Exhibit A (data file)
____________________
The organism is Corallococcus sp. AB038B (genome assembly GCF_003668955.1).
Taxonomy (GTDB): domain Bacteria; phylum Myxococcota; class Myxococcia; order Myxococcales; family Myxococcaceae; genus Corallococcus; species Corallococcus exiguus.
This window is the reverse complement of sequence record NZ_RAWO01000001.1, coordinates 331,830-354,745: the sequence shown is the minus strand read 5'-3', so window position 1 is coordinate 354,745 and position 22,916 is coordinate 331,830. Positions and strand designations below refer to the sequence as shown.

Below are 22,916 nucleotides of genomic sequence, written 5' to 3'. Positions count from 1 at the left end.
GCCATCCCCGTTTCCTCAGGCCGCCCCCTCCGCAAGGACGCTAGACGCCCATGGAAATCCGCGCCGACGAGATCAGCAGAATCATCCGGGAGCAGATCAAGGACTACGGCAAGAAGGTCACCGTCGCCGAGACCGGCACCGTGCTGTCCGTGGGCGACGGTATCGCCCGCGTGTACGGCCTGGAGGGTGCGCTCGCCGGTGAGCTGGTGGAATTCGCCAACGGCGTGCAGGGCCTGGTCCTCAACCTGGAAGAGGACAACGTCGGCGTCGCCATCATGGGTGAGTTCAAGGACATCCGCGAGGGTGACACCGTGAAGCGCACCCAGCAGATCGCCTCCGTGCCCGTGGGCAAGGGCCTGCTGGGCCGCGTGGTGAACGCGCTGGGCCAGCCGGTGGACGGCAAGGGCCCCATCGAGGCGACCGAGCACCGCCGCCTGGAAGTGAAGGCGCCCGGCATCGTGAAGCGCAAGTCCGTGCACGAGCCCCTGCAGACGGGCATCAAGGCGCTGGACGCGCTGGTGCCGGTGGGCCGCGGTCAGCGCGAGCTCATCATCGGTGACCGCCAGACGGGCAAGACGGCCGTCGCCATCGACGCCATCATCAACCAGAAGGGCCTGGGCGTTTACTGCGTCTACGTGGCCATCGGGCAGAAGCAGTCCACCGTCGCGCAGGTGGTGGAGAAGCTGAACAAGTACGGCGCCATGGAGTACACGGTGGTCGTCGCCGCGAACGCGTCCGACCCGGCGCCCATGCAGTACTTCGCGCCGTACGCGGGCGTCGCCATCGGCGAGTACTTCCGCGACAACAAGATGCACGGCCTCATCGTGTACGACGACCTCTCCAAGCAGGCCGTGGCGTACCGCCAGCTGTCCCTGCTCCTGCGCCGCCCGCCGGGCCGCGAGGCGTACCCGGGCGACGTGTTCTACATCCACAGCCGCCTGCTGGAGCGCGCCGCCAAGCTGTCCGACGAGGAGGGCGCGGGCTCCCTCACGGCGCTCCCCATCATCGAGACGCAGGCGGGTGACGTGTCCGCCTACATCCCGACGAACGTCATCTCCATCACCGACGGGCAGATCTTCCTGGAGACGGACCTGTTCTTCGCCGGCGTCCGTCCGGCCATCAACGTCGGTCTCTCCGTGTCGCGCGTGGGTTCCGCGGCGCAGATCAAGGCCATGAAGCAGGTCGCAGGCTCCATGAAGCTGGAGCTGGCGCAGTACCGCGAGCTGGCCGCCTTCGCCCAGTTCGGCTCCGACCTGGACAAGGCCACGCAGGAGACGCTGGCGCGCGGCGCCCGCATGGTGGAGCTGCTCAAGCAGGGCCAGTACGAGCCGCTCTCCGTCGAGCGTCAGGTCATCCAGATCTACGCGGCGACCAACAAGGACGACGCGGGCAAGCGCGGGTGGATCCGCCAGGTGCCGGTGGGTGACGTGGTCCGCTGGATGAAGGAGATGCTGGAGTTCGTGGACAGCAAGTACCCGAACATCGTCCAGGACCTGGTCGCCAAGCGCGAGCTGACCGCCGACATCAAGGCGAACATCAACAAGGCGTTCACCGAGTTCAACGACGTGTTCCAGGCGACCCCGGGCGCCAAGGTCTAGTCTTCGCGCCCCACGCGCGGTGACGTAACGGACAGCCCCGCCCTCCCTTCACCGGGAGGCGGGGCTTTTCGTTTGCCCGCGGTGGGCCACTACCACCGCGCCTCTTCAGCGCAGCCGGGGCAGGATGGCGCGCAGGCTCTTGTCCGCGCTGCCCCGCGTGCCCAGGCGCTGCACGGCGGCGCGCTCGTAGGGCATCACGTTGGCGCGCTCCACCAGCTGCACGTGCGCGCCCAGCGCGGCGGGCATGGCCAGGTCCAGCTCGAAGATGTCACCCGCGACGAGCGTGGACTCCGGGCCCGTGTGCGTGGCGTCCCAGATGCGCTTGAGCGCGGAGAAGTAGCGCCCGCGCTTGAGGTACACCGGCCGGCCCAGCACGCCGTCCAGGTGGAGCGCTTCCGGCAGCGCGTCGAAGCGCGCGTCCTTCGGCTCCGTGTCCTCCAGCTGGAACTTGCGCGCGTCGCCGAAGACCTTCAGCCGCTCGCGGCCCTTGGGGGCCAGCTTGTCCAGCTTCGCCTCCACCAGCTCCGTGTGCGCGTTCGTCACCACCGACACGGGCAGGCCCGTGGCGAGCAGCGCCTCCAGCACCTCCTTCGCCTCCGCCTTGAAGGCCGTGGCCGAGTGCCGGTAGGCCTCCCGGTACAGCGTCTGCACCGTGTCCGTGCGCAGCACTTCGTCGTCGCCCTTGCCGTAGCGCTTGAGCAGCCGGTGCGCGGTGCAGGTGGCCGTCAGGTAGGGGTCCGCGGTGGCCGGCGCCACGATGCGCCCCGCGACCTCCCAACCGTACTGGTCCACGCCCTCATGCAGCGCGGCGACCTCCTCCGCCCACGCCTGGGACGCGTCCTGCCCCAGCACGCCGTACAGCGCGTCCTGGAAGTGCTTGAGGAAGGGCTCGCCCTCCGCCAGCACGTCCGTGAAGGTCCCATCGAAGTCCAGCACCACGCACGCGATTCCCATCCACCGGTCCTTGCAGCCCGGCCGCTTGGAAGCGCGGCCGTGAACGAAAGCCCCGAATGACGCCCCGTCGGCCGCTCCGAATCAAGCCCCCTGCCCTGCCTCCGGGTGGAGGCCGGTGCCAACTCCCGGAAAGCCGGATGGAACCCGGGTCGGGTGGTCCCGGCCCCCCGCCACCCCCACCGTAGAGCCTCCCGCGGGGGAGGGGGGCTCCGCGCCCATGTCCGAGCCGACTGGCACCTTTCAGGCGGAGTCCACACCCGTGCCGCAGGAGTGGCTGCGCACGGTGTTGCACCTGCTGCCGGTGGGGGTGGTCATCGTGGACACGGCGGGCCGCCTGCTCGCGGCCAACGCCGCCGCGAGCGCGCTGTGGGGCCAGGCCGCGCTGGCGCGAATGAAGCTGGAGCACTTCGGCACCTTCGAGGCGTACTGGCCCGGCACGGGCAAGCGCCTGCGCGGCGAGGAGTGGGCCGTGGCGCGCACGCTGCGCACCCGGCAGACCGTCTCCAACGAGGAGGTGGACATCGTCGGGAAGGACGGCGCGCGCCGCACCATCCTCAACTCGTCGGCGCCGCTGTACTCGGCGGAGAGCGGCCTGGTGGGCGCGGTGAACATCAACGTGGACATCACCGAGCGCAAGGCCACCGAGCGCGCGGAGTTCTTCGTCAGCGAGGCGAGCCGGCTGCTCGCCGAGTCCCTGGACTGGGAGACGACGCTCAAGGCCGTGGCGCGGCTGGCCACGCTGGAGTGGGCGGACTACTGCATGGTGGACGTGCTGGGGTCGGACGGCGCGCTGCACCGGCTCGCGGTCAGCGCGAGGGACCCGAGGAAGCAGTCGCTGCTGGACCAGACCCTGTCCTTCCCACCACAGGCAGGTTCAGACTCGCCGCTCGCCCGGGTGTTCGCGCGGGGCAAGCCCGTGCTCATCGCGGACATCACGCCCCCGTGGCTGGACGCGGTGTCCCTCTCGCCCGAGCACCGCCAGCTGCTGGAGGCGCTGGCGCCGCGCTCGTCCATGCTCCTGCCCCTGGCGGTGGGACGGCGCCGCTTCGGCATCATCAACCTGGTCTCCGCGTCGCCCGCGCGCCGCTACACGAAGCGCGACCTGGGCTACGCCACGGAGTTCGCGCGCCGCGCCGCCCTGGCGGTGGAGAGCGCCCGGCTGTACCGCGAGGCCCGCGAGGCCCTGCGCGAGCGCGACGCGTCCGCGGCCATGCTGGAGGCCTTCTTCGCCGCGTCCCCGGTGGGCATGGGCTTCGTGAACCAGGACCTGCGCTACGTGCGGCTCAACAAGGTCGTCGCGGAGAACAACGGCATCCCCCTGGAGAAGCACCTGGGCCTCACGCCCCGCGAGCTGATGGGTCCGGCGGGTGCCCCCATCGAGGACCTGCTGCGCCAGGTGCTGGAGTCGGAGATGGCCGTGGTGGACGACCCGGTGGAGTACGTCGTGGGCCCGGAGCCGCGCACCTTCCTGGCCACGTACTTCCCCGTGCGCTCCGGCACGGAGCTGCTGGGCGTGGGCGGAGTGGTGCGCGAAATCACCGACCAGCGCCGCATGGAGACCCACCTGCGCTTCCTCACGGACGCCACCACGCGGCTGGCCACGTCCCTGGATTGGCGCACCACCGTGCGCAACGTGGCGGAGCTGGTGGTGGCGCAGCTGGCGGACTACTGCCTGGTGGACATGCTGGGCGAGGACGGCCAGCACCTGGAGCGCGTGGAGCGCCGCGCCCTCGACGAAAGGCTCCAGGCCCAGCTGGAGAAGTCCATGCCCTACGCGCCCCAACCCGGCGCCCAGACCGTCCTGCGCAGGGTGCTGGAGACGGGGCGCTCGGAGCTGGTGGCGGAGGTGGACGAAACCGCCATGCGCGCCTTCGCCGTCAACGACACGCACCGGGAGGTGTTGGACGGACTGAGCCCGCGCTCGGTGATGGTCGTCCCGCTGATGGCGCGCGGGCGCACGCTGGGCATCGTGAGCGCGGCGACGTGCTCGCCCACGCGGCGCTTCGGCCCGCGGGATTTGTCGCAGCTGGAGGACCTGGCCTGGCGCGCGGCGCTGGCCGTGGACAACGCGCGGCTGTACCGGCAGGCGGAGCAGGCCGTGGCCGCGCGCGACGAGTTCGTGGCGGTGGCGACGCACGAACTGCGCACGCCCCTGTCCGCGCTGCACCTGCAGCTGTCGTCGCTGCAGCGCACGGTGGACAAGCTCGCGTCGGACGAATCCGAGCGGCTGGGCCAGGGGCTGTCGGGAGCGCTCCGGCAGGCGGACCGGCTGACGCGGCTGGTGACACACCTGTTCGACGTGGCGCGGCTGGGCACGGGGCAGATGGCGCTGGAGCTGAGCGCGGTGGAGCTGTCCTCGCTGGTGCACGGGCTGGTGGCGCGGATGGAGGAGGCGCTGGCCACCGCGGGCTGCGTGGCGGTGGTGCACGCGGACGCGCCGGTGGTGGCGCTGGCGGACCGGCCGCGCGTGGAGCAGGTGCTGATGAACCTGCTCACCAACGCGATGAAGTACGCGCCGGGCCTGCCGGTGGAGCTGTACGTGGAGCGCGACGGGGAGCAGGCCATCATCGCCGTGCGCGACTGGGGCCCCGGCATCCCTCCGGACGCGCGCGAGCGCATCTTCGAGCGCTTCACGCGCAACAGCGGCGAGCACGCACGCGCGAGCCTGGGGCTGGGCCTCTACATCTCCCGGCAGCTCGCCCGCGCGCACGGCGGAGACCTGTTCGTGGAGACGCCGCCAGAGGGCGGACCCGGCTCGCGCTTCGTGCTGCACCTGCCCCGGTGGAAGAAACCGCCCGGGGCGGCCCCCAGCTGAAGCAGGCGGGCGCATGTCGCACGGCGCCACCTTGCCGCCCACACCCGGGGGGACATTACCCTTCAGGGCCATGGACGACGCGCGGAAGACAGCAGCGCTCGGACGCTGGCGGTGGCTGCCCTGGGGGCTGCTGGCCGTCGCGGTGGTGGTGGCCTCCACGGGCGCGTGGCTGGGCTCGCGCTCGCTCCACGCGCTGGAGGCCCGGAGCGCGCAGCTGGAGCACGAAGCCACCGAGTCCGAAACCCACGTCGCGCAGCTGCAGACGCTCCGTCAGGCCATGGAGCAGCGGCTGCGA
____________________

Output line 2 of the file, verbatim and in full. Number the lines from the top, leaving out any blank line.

Taxonomy (GTDB): domain Bacteria; phylum Myxococcota; class Myxococcia; order Myxococcales; family Myxococcaceae; genus Corallococcus; species Corallococcus exiguus.